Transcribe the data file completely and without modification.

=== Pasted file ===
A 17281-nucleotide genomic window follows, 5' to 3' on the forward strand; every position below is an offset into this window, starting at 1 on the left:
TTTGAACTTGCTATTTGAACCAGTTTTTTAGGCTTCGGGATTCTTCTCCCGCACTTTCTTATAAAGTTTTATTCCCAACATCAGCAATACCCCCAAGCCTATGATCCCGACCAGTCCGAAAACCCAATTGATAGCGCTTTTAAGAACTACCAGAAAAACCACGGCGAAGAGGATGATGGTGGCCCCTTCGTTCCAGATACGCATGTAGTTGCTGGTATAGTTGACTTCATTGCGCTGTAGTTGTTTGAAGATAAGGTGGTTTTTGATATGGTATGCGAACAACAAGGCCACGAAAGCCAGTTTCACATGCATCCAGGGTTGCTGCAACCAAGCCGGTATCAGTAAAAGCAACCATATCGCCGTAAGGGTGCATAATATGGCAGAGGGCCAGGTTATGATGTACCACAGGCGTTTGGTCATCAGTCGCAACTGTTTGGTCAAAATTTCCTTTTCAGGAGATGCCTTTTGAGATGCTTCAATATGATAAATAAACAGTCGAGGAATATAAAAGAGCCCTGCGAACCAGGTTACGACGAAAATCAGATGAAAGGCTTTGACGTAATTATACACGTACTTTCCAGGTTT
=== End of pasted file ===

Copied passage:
A 17281-nucleotide genomic window follows, 5' to 3' on the forward strand; every position below is an offset into this window, starting at 1 on the left:
TTTGAACTTGCTATTTGAACCAGTTTTTTAGGCTTCGGGATTCTTCTCCCGCACTTTCTTATAAAGTTTTATTCCCAACATCAGCAATACCCCCAAGCCTATGATCCCGACCAGTCCGAAAACCCAATTGATAGCGCTTTTAAGAACTACCAGAAAAACCACGGCGAAGAGGATGATGGTGGCCCCTTCGTTCCAGATACGCATGTAGTTGCTGGTATAGTTGACTTCATTGCGCTGTAGTTGTTTGAAGATAAGGTGGTTTTTGATATGGTATGCGAACAACAAGGCCACGAAAGCCAGTTTCACATGCATCCAGGGTTGCTGCAACCAAGCCGGTATCAGTAAAAGCAACCATATCGCCGTAAGGGTGCATAATATGGCAGAGGGCCAGGTTATGATGTACCACAGGCGTTTGGTCATCAGTCGCAACTGTTTGGTCAAAATTTCCTTTTCAGGAGATGCCTTTTGAGATGCTTCAATATGATAAATAAACAGTCGAGGAATATAAAAGAGCCCTGCGAACCAGGTTACGACGAAAATCAGATGAAAGGCTTTGACGTAATTATACACGTACTTTCCAGGTTT